The elements for Issue 13 are THREAD, GLAZE, MURMUR with a submission deadline of October 31.
Published October 11, 2016
creative nonfictionContinuing an annual tradition started three years ago, Creative Nonfiction presented a list of topics to its newsletter subscribers and social media followers and had them vote for the ones they liked best. "Mistakes" was the first issue (#53), followed the next year by "Waiting" (#56), and now, for 2016, "Childhood" (#60), with the subtitle: "It's not all fun and games." Each Readers' Choice issue also includes a Best Essay contest. Readers can access on the CNF website the winning essay, “The Walk Home" by Judith Barrington, and an interview with Barrington; "Before We're Writers, We're Readers" by Randon Billings Noble - 15 nonfiction authors on the true (or mostly true) stories they read as kids; Lee Gutkind's introduction; and two additional pieces: "I Survived the Blizzard of '79" by Beth Ann Fennelly and "Writing Motherhood" by Marcelle Soviero.
Published October 11, 2016
nicole caruso garciaAble Muse has announced that Nicole Caruso Garcia has joined their staff as Assistant Poetry Editor, replacing the departing Richard Meyer. Nicole Caruso Garcia was born grew up in New Jersey and Connecticut, earned her B.A. in English from Fairfield University, and an M.S. in Education from University of Bridgeport. She was a 2006 Summer Institute Fellow of the Connecticut Writing Project and currently teaches poetry and creative writing at Trumbull High School in Connecticut. Her poetry has appeared in Mezzo Cammin, Willow Review, The Raintown Review, The Sow's Ear Poetry Review, Soundings East, The Ledge, Poetry Midwest, and Small Pond Magazine of Literature, and she received the Spring 2010 Willow Review Award. But, to show her ability to flex poetic styles, while she tends toward formalist poetry, "her rapping alter ego, Capital G, often visits to bust a rhyme for her students." We at NewPages can dig it.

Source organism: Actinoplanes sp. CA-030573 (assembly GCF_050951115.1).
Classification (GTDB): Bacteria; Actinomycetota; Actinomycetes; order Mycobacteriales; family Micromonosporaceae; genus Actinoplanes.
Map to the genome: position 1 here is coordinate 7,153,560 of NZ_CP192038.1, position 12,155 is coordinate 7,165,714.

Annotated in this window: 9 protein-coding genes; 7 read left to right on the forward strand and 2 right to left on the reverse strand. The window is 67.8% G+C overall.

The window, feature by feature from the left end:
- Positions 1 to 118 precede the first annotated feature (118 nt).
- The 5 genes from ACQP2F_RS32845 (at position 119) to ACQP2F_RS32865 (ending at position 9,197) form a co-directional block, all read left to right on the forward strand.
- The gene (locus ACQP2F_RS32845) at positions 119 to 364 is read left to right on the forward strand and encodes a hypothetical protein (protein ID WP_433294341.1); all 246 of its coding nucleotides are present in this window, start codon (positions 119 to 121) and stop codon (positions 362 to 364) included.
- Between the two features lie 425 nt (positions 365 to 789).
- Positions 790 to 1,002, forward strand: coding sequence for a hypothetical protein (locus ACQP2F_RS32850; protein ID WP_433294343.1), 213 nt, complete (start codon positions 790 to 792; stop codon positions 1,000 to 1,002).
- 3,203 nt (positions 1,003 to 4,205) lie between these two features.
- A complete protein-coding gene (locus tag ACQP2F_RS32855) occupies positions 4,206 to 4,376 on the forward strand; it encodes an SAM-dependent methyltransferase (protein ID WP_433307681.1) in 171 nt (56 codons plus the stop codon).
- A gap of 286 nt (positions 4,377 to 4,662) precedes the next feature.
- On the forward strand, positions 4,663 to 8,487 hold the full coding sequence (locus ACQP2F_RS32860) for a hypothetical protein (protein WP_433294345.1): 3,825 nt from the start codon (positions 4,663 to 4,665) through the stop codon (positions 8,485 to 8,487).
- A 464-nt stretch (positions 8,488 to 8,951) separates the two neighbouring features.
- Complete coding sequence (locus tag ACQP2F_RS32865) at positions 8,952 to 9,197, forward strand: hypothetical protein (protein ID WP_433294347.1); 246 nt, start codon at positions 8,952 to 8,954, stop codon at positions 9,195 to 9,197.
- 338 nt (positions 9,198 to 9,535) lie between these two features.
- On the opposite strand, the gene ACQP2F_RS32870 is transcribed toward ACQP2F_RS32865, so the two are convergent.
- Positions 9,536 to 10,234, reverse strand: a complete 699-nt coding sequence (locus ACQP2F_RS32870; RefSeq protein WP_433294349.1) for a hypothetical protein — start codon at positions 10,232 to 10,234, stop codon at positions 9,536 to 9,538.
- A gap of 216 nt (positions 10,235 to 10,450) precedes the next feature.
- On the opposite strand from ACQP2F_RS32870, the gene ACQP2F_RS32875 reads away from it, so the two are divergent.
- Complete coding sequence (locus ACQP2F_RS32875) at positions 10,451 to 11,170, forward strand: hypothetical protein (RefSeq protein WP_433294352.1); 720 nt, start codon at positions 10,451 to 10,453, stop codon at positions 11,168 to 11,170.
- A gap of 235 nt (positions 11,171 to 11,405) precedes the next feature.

Published October 10, 2016
crabfat magazinePhotographer John Chavers' kaleidoscope image is featured on the October 2016 online issue of Crab Fat Magazine, a journal "founded on the principles of inclusive & diverse writing/publishing." And they mean it.
georgia reviewThe Georgia Review has been turning heads for 70 years and will be celebrating through the year with a variety of special events that they will update on their website. The Fall 2016 cover art ("#1637") is by Masao Yamamoto, whose work is also featured with an introduction and full-color, twelve-page portfolio within.
Published October 06, 2016
copper nickelCopper Nickel, the national literary journal housed at the University of Colorado Denver, features several Translation Folios in each issue, spotlighting the works of several writers in translation. The Fall 2016 (#23) issue includes five poems by Jerzy Ficowski introduced and translated by Jennifer Grotz and Piotr Sommer, three prose poems by Shoba introduced and translated by Paula Gordon, and four poems by Grzegorz Wróblewski introduced and translated by Piotr Gwiazda.
Published October 04, 2016
american poetry reviewThe American Poetry Review provides readers a glimpse inside their bi-monthly publication by providing featured works of poetry on their website. From the September/October 2016 issue, readers can enjoy works by Marie Howe, Afaa Michael Weaver, Nicole Steinberg, Jane Wong, Carlos Pintado, and Beth Ann Fennelly. Available in the print edition is the full content, which includes Michael Dowdy's commentary "Reading Latina/o Poetry in the Summer of Trump" and Edward Hirsch's "What is the Task?" - a version of an essay which appears as the introduction to The Best American Poetry 2016.